As a civil society, every citizen’s freedom is important. And frankly, we don’t have the resources to keep every small and big offender behind bars. That’s why, for small offenses, there’s almost always an alternative to jail time. The most common alternative is bail. A defendant whose guilt has not yet been determined by the court has a right to apply for bail. The accused can offer a bail bond, money which is co-signed by an attorney and the defendant’s family or friends who take responsibility for his presentation in court at the time of hearing. In some cases the defendant himself can sign an affidavit to assure the court of his appearance at every trial date.
Bail is given to an accused based upon the nature of the accusations and the urgency of the hearing. The court sets the bail amount, which is usually an amount to make up for public costs and damages. The Bail Reform Act of 1984 governs the provision of bail. Granting bail is at the discretion of the court, as it determines the nature of the allegation, the flight risk and how much of a threat the accused poses to society if let free.
Pretrial release is the conditional or non-conditional release of a defendant before his case comes up for hearing. Pretrial release may or may not require bail money. Pretrial service programs determine the provision of pretrial release. They gather the necessary information related to the case and defendant, assess risks associated with the release and provide supervision to ensure that the defendant complies with pretrial laws and reports regularly to the officers. Judges consider the following while making pretrial decisions:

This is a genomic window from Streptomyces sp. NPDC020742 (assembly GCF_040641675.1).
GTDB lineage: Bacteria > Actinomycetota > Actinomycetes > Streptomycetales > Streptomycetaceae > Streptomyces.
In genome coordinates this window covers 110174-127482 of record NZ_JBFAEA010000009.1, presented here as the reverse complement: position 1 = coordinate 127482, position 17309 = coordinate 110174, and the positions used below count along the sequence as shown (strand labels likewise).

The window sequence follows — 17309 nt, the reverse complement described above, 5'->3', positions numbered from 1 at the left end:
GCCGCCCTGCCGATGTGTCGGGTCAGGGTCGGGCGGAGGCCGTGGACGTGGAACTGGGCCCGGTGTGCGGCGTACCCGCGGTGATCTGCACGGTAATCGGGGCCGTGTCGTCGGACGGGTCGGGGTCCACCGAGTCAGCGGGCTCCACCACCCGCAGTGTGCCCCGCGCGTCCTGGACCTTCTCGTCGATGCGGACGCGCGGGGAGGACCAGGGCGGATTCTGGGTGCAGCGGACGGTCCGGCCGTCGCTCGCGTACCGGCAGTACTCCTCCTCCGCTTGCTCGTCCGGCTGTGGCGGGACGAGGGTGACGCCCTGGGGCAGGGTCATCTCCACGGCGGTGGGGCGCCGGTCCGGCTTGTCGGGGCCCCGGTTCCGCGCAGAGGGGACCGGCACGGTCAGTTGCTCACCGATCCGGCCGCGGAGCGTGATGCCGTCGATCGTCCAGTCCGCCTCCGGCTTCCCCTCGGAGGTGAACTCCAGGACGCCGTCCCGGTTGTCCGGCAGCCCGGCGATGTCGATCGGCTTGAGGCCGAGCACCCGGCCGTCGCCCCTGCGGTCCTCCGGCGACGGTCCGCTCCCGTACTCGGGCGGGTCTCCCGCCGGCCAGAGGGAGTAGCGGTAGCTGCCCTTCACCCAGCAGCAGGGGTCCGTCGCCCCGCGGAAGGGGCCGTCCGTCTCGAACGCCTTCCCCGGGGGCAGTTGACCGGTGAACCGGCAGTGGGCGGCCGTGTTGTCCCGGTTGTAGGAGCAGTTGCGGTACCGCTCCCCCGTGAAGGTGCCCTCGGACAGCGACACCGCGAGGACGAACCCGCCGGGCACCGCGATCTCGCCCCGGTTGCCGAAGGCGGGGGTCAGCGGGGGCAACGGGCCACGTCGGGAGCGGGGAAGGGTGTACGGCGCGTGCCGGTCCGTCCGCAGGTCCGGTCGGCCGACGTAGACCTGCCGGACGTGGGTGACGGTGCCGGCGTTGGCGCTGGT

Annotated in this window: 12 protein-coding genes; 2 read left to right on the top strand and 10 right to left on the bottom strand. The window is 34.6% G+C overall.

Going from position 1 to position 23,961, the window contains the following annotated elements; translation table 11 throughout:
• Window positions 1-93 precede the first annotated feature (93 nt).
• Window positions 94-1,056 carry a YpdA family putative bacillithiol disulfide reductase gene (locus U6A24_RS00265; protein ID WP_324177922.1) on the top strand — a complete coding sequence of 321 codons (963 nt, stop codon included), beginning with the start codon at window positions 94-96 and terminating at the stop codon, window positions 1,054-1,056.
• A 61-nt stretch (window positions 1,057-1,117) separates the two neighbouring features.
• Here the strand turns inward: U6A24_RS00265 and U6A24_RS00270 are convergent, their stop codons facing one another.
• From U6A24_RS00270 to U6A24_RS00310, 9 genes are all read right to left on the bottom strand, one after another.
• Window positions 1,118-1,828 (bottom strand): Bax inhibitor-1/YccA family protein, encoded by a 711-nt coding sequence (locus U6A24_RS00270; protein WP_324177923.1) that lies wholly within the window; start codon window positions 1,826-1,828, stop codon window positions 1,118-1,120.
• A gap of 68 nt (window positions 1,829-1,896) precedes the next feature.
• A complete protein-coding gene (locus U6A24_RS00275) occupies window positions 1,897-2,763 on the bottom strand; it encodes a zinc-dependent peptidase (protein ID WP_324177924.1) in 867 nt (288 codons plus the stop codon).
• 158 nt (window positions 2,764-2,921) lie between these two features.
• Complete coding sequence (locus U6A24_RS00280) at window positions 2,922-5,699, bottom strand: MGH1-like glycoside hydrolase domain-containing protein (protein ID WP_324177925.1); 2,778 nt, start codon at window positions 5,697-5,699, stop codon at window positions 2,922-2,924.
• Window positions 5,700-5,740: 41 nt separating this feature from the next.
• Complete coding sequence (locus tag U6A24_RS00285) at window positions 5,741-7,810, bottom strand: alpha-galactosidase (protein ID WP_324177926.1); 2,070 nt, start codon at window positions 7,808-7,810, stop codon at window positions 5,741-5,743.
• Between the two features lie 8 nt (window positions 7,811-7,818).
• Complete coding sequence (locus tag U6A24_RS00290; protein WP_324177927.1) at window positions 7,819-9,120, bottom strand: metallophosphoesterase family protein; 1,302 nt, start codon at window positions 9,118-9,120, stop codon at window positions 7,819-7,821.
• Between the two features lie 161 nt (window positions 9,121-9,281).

– The arrested individual’s employment status
– Monetary and residential property
– Family history
– History of substance abuse
– Mental health
– Criminal record
– Punctuality in previous cases
Money bail is a less safe option for hardened criminals because they can get out of custody by offering a few hundred bucks. On the other hand, defendants who cannot afford the bail can languish in jails for years. That’s why bail bonds are so helpful. They let those who may not be able to afford it go free. As Dostoevsky states in Crime and Punishment, “If he has a conscience, he will suffer for his mistake. That will be punishment, as well as prison.”